ABC was the only network that did not mention climate change in its coverage of Florence at all. ABC's failure on this score was not surprising, as the network has a history of neglecting climate change. Earlier this year, it was the only major broadcast network to make no mention of climate change in relation to the deadly heat wave that affected much of the U.S., and it spent less time last year reporting on climate change on its nightly and Sunday shows than did CBS and NBC.

    CBS aired just two segments that addressed the effects of climate change on hurricanes. Both of the segments, which ran during the September 15 episode of CBS This Morning, included strong analysis. The first mentioned Hurricane Florence in the broader context of the Global Climate Action Summit, which took place in San Francisco from September 12-14. CBS correspondent John Blackstone noted, “For activists here, Hurricane Florence provided an example of the kind of extreme weather scientists have predicted would come more often in a warming world.” The second segment immediately followed the first, and featured meteorologist Jeff Berardelli discussing how climate change can influence hurricanes:

    NBC aired just one segment that reported on the links between climate change and hurricanes. In a good segment on the September 15 episode of Today, NBC correspondent Harry Smith spoke with Adam Sobel, an atmospheric science professor at Columbia University, and Rob Freudenberg, an environmental planning expert, about how climate change affects hurricanes. Sobel said, “What we know certainly about climate change and hurricanes is that because of higher sea-level rise, the risk from storm-surge flooding is going up. And we know with a high degree of confidence that rainfall from these storms is also increasing.”

    PBS NewsHour aired only two segments that connected climate change to hurricanes. Both segments featured strong analysis from climate scientists. On the September 14 episode of PBS NewsHour, Columbia University climate scientist Radley Horton discussed how there is a “very clear link” between climate change and hurricanes. On the September 19 episode of PBS NewsHour, science correspondent Miles O’Brien looked at the science behind hurricanes, and featured several climate scientists. One of them was the University of Wisconsin’s James Kossin, who recently published a study about how tropical cyclones are slowing down due to anthropogenic warming.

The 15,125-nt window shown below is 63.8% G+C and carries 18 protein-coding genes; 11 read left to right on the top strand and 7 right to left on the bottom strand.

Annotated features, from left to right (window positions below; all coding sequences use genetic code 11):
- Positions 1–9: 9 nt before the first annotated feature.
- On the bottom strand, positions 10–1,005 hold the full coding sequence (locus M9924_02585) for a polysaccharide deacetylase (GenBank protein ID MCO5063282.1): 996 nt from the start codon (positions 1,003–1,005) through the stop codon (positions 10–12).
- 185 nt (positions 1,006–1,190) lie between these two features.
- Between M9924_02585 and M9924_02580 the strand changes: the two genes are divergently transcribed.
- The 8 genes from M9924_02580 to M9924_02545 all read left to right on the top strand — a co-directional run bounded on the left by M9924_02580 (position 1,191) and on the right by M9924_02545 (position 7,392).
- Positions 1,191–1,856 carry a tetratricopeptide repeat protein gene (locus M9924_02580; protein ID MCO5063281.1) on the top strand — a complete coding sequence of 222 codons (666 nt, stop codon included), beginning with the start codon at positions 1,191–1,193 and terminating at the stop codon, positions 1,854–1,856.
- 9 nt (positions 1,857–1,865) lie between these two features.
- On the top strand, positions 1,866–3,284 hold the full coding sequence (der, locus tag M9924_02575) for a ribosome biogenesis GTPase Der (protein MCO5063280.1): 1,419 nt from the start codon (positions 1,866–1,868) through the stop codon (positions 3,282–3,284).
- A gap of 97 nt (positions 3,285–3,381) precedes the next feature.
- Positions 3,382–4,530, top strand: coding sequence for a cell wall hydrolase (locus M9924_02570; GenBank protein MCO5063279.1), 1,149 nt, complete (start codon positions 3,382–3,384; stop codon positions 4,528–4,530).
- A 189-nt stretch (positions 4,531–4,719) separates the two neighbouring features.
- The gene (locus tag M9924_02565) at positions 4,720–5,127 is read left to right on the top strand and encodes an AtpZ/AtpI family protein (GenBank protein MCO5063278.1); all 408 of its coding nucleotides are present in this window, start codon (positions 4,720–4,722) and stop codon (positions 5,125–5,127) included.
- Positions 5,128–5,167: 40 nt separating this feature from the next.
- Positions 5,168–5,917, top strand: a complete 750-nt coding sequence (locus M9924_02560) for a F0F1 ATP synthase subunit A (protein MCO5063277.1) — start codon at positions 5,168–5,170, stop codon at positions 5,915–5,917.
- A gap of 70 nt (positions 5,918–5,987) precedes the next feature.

Prime-time cable: CNN and MSNBC mentioned climate change less often during Florence coverage than they did last year during Harvey

    We also analyzed prime-time, weekday shows on CNN, MSNBC, and Fox News from September 7-19. CNN and MSNBC both aired fewer segments that discussed climate change in the context of hurricanes than they did during Hurricane Harvey. Fox aired the same number as last year, but its coverage was even more dismissive of climate science now than it was in 2017.

    CNN aired two segments that discussed the links between climate change and hurricanes, down from five such segments that ran during Harvey coverage. Both of the climate mentions occured on September 11, when CNN commentators only briefly raised the topic during broader discussions. CNN Senior Political Analyst Ron Brownstein mentioned on The Situation Room with Wolf Blitzer that hurricanes are influenced by the changing climate, while CNN Political Commentator Van Jones made a similar point on Cuomo Prime Time.

    MSNBC aired four segments that discussed the links between climate change and hurricanes, down from five that ran during Harvey coverage. The September 13 episode of All In With Chris Hayes featured a substantive and informative segment with meteorologist Eric Holthaus -- the best of the prime-time cable segments we analyzed. Holthaus began the discussion by stating, “Florence is a huge hurricane. I mean, this is one of the largest hurricanes that we've ever seen in the Atlantic. And you can't really talk about this without talking about climate change.” He explained that intense rain and storm surge fueled by climate change were major components of the storm. The other MSNBC mentions of climate change occurred in the context of broader discussions: one more on the September 13 All In episode; one on the September 13 episode of Hardball with Chris Matthews; and one on the September 11 episode of The Beat with Ari Melber.

    Fox News aired six segments that mentioned climate change in its Florence coverage, but all of them were dismissive of the issue. That's slightly worse than last year during Harvey, when Fox also aired six such segments, only five of which were dismissive of the links between climate change and hurricanes.

    Of Fox’s six segments that mentioned climate change this year, two featured well-known climate deniers who disputed any connections between climate change and hurricanes: The September 13 episode of Hannity included commentary from meteorologist Joe Bastardi, and the September 14 episode of Tucker Carlson Tonight featured meteorologist Roy Spencer. In the other four Fox segments, hosts took aim at a Washington Post editorial that called President Trump complicit in extreme weather because his administration has been rolling back climate protections. Three of these attacks came from Sean Hannity -- on September 12, 13, and 14 -- and the fourth from Greg Gutfeld on September 12.

    Methodology

    Media Matters ran the search terms "(Hurricane! OR Florence) AND (climate OR warming OR emission! OR carbon OR CO2 OR greenhouse gas!)" in Nexis to identify segments between September 7 and September 19 that mentioned both the hurricane and climate change. On the broadcast networks, we examined the morning, evening, and Sunday news shows on ABC, CBS, and NBC, as well as weekday episodes of PBS NewsHour. For CNN, MSNBC, and Fox News, we examined the networks’ prime-time shows that air on weekdays from 5-11 p.m.